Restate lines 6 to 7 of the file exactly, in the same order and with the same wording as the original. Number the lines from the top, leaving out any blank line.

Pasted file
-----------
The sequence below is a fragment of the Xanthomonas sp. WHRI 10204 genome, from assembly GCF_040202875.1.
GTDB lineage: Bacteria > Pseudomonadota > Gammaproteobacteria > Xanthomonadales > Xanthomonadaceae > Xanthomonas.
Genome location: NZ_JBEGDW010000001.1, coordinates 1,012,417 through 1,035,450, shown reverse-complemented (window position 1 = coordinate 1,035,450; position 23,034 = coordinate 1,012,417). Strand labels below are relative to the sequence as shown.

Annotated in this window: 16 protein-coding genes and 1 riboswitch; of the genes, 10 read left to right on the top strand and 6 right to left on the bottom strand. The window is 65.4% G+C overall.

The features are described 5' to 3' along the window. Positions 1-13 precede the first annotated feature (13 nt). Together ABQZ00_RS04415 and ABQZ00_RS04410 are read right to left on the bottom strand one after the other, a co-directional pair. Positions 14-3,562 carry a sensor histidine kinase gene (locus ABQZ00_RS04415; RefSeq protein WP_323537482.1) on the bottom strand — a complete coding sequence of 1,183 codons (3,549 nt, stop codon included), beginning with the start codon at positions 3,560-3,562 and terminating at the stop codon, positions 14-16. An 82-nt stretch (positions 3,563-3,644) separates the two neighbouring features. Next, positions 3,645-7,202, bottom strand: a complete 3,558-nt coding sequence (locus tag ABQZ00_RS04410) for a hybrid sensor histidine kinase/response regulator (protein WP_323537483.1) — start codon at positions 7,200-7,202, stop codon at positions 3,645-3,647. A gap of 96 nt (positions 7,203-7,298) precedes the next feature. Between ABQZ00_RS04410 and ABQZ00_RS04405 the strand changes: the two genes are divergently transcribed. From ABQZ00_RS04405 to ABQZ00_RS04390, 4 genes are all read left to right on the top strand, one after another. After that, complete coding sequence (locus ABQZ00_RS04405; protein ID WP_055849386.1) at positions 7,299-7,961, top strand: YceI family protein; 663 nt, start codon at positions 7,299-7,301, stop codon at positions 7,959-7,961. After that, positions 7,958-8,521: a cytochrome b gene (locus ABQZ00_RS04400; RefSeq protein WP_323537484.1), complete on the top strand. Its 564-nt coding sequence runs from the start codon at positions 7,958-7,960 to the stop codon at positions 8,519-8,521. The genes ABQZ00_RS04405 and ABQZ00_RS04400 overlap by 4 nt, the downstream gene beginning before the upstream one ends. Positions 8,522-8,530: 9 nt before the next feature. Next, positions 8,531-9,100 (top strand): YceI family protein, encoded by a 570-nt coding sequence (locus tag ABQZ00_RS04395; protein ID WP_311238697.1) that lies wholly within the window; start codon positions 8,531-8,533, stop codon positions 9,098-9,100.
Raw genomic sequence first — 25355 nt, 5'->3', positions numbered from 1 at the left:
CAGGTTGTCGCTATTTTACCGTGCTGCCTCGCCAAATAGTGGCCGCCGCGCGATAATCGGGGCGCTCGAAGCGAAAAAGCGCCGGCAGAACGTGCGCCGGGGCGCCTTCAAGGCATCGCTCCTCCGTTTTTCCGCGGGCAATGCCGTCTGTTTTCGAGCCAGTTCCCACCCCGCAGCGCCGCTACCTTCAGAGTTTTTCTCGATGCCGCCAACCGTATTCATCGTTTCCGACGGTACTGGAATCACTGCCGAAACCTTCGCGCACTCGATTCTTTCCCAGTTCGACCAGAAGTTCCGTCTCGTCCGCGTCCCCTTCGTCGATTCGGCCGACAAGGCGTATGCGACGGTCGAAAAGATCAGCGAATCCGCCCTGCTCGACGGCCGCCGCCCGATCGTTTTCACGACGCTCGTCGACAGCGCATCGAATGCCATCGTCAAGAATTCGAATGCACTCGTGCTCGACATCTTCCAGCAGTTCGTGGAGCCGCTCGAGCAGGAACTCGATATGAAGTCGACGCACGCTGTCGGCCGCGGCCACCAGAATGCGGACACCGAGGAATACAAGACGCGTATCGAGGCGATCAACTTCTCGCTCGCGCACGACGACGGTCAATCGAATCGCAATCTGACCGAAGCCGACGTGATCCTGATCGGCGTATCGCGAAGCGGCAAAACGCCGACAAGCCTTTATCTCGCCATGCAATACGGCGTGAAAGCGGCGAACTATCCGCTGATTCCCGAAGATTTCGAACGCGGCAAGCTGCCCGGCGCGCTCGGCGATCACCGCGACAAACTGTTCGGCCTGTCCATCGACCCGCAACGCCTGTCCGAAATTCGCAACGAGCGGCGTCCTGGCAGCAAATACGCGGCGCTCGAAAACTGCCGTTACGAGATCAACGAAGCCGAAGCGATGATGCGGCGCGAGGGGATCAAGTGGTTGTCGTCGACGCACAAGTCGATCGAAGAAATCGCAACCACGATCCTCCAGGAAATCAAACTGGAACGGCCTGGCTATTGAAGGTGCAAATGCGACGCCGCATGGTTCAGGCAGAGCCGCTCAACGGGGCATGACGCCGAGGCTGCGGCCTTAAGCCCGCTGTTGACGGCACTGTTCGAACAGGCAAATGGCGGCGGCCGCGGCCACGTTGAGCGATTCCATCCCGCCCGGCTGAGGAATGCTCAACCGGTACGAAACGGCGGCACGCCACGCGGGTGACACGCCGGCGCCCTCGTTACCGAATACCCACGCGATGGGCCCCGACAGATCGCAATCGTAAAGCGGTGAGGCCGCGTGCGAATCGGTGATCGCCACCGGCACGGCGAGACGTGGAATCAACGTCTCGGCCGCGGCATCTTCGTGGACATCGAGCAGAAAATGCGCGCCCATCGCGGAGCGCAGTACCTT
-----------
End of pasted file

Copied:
Raw genomic sequence first — 25355 nt, 5'->3', positions numbered from 1 at the left:
CAGGTTGTCGCTATTTTACCGTGCTGCCTCGCCAAATAGTGGCCGCCGCGCGATAATCGGGGCGCTCGAAGCGAAAAAGCGCCGGCAGAACGTGCGCCGGGGCGCCTTCAAGGCATCGCTCCTCCGTTTTTCCGCGGGCAATGCCGTCTGTTTTCGAGCCAGTTCCCACCCCGCAGCGCCGCTACCTTCAGAGTTTTTCTCGATGCCGCCAACCGTATTCATCGTTTCCGACGGTACTGGAATCACTGCCGAAACCTTCGCGCACTCGATTCTTTCCCAGTTCGACCAGAAGTTCCGTCTCGTCCGCGTCCCCTTCGTCGATTCGGCCGACAAGGCGTATGCGACGGTCGAAAAGATCAGCGAATCCGCCCTGCTCGACGGCCGCCGCCCGATCGTTTTCACGACGCTCGTCGACAGCGCATCGAATGCCATCGTCAAGAATTCGAATGCACTCGTGCTCGACATCTTCCAGCAGTTCGTGGAGCCGCTCGAGCAGGAACTCGATATGAAGTCGACGCACGCTGTCGGCCGCGGCCACCAGAATGCGGACACCGAGGAATACAAGACGCGTATCGAGGCGATCAACTTCTCGCTCGCGCACGACGACGGTCAATCGAATCGCAATCTGACCGAAGCCGACGTGATCCTGATCGGCGTATCGCGAAGCGGCAAAACGCCGACAAGCCTTTATCTCGCCATGCAATACGGCGTGAAAGCGGCGAACTATCCGCTGATTCCCGAAGATTTCGAACGCGGCAAGCTGCCCGGCGCGCTCGGCGATCACCGCGACAAACTGTTCGGCCTGTCCATCGACCCGCAACGCCTGTCCGAAATTCGCAACGAGCGGCGTCCTGGCAGCAAATACGCGGCGCTCGAAAACTGCCGTTACGAGATCAACGAAGCCGAAGCGATGATGCGGCGCGAGGGGATCAAGTGGTTGTCGTCGACGCACAAGTCGATCGAAGAAATCGCAACCACGATCCTCCAGGAAATCAAACTGGAACGGCCTGGCTATTGAAGGTGCAAATGCGACGCCGCATGGTTCAGGCAGAGCCGCTCAACGGGGCATGACGCCGAGGCTGCGGCCTTAAGCCCGCTGTTGACGGCACTGTTCGAACAGGCAAATGGCGGCGGCCGCGGCCACGTTGAGCGATTCCATCCCGCCCGGCTGAGGAATGCTCAACCGGTACGAAACGGCGGCACGCCACGCGGGTGACACGCCGGCGCCCTCGTTACCGAATACCCACGCGATGGGCCCCGACAGATCGCAATCGTAAAGCGGTGAGGCCGCGTGCGAATCGGTGATCGCCACCGGCACGGCGAGACGTGGAATCAACGTCTCGGCCGCGGCATCTTCGTGGACATCGAGCAGAAAATGCGCGCCCATCGCGGAGCGCAGTACCTT